Recently, the Ministry of Health announced the publication of our book – “Color coding. A book of recommendations.” This book is aimed at a wide range of healthcare and other institutions, businesses and anyone else who wants to manage the flow of people and the risks of COVID-19 where such flows can be separated.

It is not a big book, it is written in such a way that you can read it without bother, and even after reading a quarter of the book, you can start to implement all the labels in your organization. The book can be used as a practical risk management tool.

There is also a summary in the book, where the essentials are condensed into just a few pages. But this entry will make things even simpler – with basic points, questions and answers on what, how and why.

Rizikų matrica

The fundamental idea of color coding is based on the classic risk matrix, well known to experienced managers: high risk is where there is a high probability of a high damage event. To manage risks, both the probabilities of events and the amount of damage they can cause must be considered.

Red and green zones

Let’s start by colour-coding the primary traffic (premises and customers):

    • Red means that there are infected persons in the area and therefore everyone is at risk. However, the patients there cannot infect each other because they are already infected. It is a dangerous area.
    • Green means that there are no infected persons in the area, so everyone is safe. However, the area needs to be heavily guarded to prevent contamination from the outside. It is a safe zone.

Why have a yellow zone?

Imagine that there is a red zone, there is a green zone, and there is a new patient in the hospital who is still untested. Where should he be? He must not be in the red zone because maybe he is not infected with anything. But he must not be in the green zone either, because maybe he is infected.

What’s more, the patient may need very urgent care – sooner than the test results are available. This means that such a patient needs to be treated, but cannot be moved to either the green or red zone.

So there must also be a separate area for such unknown patients.

The yellow zone is the hardest to manage and requires the most effort, because here we do not know which patients are infected and which are not – so we have to protect everyone from everyone.

The hardest job, and the one on which the whole hospital depends the most, is the organization of the yellow zone.

What is a sluice zone and why do you need one?

Imagine that you are in a red zone, which is considered to be infected – this means that in order to manage the process well, all things, just everything that is there, is considered to be infected. Those things cannot get into the green zone in any way unless they are disinfected. Once an item has gone from the green zone to the red zone, it cannot go back to the green zone.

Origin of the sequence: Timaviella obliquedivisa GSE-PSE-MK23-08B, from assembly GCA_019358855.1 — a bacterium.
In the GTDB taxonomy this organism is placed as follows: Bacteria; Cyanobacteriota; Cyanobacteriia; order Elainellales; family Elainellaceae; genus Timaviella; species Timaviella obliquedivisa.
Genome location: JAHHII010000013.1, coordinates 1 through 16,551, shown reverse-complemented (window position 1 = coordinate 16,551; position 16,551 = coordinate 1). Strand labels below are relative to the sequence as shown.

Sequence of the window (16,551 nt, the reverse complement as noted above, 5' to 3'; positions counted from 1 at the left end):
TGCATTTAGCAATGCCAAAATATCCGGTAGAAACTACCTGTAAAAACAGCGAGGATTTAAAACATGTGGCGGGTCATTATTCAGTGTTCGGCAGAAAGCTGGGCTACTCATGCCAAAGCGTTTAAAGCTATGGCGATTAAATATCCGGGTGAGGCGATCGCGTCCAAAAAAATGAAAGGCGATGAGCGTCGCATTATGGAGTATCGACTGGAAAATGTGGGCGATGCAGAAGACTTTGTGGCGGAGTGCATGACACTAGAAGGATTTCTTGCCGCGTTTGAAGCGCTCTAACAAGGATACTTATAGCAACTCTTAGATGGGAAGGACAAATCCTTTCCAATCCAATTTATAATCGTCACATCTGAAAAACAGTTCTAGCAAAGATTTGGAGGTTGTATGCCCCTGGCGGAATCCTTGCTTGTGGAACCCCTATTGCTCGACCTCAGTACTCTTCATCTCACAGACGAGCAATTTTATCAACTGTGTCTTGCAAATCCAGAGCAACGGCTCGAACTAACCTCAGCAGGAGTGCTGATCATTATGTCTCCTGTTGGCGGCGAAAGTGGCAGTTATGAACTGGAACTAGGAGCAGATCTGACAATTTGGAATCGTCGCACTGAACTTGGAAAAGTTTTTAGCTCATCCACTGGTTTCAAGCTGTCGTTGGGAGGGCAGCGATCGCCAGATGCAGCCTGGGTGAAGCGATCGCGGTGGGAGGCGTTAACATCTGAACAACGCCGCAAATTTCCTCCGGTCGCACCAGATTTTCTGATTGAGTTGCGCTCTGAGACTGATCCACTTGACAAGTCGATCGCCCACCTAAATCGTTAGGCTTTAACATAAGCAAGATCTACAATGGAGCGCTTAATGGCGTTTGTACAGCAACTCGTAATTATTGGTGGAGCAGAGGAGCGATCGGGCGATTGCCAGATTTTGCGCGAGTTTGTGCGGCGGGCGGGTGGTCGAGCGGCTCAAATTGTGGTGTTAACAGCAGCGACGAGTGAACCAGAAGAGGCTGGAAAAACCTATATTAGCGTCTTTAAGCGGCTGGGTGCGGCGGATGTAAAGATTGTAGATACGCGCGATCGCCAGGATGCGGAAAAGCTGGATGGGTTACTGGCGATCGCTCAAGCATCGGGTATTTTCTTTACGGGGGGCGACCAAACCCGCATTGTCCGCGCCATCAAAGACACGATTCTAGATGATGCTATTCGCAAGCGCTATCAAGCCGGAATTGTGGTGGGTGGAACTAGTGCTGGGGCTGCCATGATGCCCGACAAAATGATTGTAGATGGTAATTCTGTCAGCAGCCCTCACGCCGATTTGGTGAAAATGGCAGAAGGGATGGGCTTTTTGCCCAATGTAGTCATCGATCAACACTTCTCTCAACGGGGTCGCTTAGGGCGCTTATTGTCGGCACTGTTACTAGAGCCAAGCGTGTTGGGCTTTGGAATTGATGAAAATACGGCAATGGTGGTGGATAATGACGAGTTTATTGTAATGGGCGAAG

Now imagine that you have to move from the red zone to the green zone. This means that you have to take off your contaminated clothes, disinfect yourself and then you will be clean and fit for the green zone.

Where will you do this?

If you change clothes in the red zone, this means that contaminated things from the red zone are allowed to move into the green zone, because you will be wearing your new clothes while still in the red zone. If you change clothes in the green zone, it will also mean the same thing, because you will move into the green zone while wearing dirty clothes.

That’s what changing areas are for – where you can simply take off your old clothes, wash and disinfect yourself, and put on your new clothes.

These areas must not be used for any work – so they have to be separated into separate zones and marked with a different color – e.g. blue.

How to prevent the spread of infection from zone to zone?

This is the main purpose of color coding and it is very simple to do:

  • All staff who enter the red zone shall mark their clothes with a red marker. If a person with a red marker is seen in the yellow or green zone, it means they have broken the rules, and everyone can see that.
  • Similarly, clothes are marked for the yellow zone – and then everyone in the green zone also sees that someone has come from the yellow zone without changing.
  • Equipment is marked in a similar way, which means that it is immediately obvious when the equipment marked in red has strayed into the green zone.
  • The cards that are marked with the corresponding color are transported with the patients or clients, which means that an uninfected patient will not be able to enter the red zone, while an infected patient will be not be able to enter the green zone.

After all, when everyone can clearly see where and what zone they are in (because there must be visible, easy-to-see markings everywhere, in all rooms visible form all angles), it is very easy for everyone to intuitively comply with the safety requirements for one or another zone.

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